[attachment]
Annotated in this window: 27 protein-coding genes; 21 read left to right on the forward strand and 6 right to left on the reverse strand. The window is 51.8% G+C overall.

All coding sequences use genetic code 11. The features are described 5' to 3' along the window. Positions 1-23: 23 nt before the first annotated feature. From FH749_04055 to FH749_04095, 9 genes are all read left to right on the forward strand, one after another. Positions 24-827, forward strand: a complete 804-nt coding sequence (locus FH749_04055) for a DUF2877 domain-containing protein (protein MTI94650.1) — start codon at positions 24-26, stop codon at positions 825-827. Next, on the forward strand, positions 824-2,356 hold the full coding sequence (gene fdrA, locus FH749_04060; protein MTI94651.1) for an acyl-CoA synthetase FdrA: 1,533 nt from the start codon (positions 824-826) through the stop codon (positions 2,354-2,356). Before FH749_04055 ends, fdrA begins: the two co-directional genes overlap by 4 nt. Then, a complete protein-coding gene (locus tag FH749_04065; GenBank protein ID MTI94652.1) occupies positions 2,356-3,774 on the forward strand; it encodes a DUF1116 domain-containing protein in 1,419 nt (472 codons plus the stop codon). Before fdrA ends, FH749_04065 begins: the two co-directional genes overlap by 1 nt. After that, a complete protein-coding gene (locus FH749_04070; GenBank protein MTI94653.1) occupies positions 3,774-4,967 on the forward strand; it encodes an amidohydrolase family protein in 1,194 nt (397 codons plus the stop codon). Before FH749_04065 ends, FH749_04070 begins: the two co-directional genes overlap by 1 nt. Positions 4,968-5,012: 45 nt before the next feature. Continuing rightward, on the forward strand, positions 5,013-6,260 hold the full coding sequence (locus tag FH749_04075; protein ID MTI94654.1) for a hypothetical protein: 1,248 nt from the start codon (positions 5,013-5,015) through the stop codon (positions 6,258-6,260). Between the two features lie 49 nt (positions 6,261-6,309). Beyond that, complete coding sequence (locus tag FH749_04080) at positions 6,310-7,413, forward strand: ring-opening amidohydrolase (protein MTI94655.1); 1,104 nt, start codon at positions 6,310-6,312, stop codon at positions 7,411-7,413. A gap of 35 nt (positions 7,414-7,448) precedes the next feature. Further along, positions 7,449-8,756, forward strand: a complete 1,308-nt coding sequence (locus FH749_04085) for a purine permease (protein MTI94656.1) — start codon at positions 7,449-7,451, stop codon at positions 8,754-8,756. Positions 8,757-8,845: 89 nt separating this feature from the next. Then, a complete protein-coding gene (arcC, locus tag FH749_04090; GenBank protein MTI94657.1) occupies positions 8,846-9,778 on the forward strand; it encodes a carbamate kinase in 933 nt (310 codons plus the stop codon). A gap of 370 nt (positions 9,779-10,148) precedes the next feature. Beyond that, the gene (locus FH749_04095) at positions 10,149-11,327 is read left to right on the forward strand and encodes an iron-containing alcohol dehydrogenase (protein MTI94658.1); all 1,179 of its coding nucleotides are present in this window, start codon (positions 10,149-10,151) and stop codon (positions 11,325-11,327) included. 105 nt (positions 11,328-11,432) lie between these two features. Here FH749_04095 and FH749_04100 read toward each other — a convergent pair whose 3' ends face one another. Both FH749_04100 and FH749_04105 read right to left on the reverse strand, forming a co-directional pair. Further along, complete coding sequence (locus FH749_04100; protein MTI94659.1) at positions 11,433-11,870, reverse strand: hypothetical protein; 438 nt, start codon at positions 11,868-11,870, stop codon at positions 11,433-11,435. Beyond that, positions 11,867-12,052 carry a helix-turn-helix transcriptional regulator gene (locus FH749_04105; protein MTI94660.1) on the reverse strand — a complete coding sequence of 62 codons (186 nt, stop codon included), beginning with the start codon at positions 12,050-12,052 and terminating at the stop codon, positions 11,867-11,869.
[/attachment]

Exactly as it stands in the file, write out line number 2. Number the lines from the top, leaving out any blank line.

All coding sequences use genetic code 11. The features are described 5' to 3' along the window. Positions 1-23: 23 nt before the first annotated feature. From FH749_04055 to FH749_04095, 9 genes are all read left to right on the forward strand, one after another. Positions 24-827, forward strand: a complete 804-nt coding sequence (locus FH749_04055) for a DUF2877 domain-containing protein (protein MTI94650.1) — start codon at positions 24-26, stop codon at positions 825-827. Next, on the forward strand, positions 824-2,356 hold the full coding sequence (gene fdrA, locus FH749_04060; protein MTI94651.1) for an acyl-CoA synthetase FdrA: 1,533 nt from the start codon (positions 824-826) through the stop codon (positions 2,354-2,356). Before FH749_04055 ends, fdrA begins: the two co-directional genes overlap by 4 nt. Then, a complete protein-coding gene (locus tag FH749_04065; GenBank protein ID MTI94652.1) occupies positions 2,356-3,774 on the forward strand; it encodes a DUF1116 domain-containing protein in 1,419 nt (472 codons plus the stop codon). Before fdrA ends, FH749_04065 begins: the two co-directional genes overlap by 1 nt. After that, a complete protein-coding gene (locus FH749_04070; GenBank protein MTI94653.1) occupies positions 3,774-4,967 on the forward strand; it encodes an amidohydrolase family protein in 1,194 nt (397 codons plus the stop codon). Before FH749_04065 ends, FH749_04070 begins: the two co-directional genes overlap by 1 nt. Positions 4,968-5,012: 45 nt before the next feature. Continuing rightward, on the forward strand, positions 5,013-6,260 hold the full coding sequence (locus tag FH749_04075; protein ID MTI94654.1) for a hypothetical protein: 1,248 nt from the start codon (positions 5,013-5,015) through the stop codon (positions 6,258-6,260). Between the two features lie 49 nt (positions 6,261-6,309). Beyond that, complete coding sequence (locus tag FH749_04080) at positions 6,310-7,413, forward strand: ring-opening amidohydrolase (protein MTI94655.1); 1,104 nt, start codon at positions 6,310-6,312, stop codon at positions 7,411-7,413. A gap of 35 nt (positions 7,414-7,448) precedes the next feature. Further along, positions 7,449-8,756, forward strand: a complete 1,308-nt coding sequence (locus FH749_04085) for a purine permease (protein MTI94656.1) — start codon at positions 7,449-7,451, stop codon at positions 8,754-8,756. Positions 8,757-8,845: 89 nt separating this feature from the next. Then, a complete protein-coding gene (arcC, locus tag FH749_04090; GenBank protein MTI94657.1) occupies positions 8,846-9,778 on the forward strand; it encodes a carbamate kinase in 933 nt (310 codons plus the stop codon). A gap of 370 nt (positions 9,779-10,148) precedes the next feature. Beyond that, the gene (locus FH749_04095) at positions 10,149-11,327 is read left to right on the forward strand and encodes an iron-containing alcohol dehydrogenase (protein MTI94658.1); all 1,179 of its coding nucleotides are present in this window, start codon (positions 10,149-10,151) and stop codon (positions 11,325-11,327) included. 105 nt (positions 11,328-11,432) lie between these two features. Here FH749_04095 and FH749_04100 read toward each other — a convergent pair whose 3' ends face one another. Both FH749_04100 and FH749_04105 read right to left on the reverse strand, forming a co-directional pair. Further along, complete coding sequence (locus FH749_04100; protein MTI94659.1) at positions 11,433-11,870, reverse strand: hypothetical protein; 438 nt, start codon at positions 11,868-11,870, stop codon at positions 11,433-11,435. Beyond that, positions 11,867-12,052 carry a helix-turn-helix transcriptional regulator gene (locus FH749_04105; protein MTI94660.1) on the reverse strand — a complete coding sequence of 62 codons (186 nt, stop codon included), beginning with the start codon at positions 12,050-12,052 and terminating at the stop codon, positions 11,867-11,869.